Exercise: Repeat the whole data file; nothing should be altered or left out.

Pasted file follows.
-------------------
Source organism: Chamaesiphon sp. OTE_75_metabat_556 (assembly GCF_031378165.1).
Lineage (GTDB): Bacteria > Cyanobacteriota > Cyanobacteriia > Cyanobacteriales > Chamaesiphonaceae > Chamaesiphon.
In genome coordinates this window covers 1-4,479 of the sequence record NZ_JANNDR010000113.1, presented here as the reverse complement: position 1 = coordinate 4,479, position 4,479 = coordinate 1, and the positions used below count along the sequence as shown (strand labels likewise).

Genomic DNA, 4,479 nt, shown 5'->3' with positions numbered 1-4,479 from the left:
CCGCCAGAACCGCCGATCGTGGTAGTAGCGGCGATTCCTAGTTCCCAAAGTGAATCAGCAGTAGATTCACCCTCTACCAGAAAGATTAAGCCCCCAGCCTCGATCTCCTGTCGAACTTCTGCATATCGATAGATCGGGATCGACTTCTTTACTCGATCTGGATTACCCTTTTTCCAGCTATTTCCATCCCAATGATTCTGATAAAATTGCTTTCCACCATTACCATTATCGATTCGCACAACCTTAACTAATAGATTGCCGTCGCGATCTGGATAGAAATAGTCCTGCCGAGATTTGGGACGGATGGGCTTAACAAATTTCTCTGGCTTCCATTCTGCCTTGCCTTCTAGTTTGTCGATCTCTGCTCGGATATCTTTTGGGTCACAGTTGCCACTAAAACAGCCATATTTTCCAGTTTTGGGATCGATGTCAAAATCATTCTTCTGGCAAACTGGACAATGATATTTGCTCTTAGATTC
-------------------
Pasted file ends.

Source organism: Chamaesiphon sp. OTE_75_metabat_556 (assembly GCF_031378165.1).
Lineage (GTDB): Bacteria > Cyanobacteriota > Cyanobacteriia > Cyanobacteriales > Chamaesiphonaceae > Chamaesiphon.
In genome coordinates this window covers 1-4,479 of the sequence record NZ_JANNDR010000113.1, presented here as the reverse complement: position 1 = coordinate 4,479, position 4,479 = coordinate 1, and the positions used below count along the sequence as shown (strand labels likewise).

Genomic DNA, 4,479 nt, shown 5'->3' with positions numbered 1-4,479 from the left:
CCGCCAGAACCGCCGATCGTGGTAGTAGCGGCGATTCCTAGTTCCCAAAGTGAATCAGCAGTAGATTCACCCTCTACCAGAAAGATTAAGCCCCCAGCCTCGATCTCCTGTCGAACTTCTGCATATCGATAGATCGGGATCGACTTCTTTACTCGATCTGGATTACCCTTTTTCCAGCTATTTCCATCCCAATGATTCTGATAAAATTGCTTTCCACCATTACCATTATCGATTCGCACAACCTTAACTAATAGATTGCCGTCGCGATCTGGATAGAAATAGTCCTGCCGAGATTTGGGACGGATGGGCTTAACAAATTTCTCTGGCTTCCATTCTGCCTTGCCTTCTAGTTTGTCGATCTCTGCTCGGATATCTTTTGGGTCACAGTTGCCACTAAAACAGCCATATTTTCCAGTTTTGGGATCGATGTCAAAATCATTCTTCTGGCAAACTGGACAATGATATTTGCTCTTAGATTC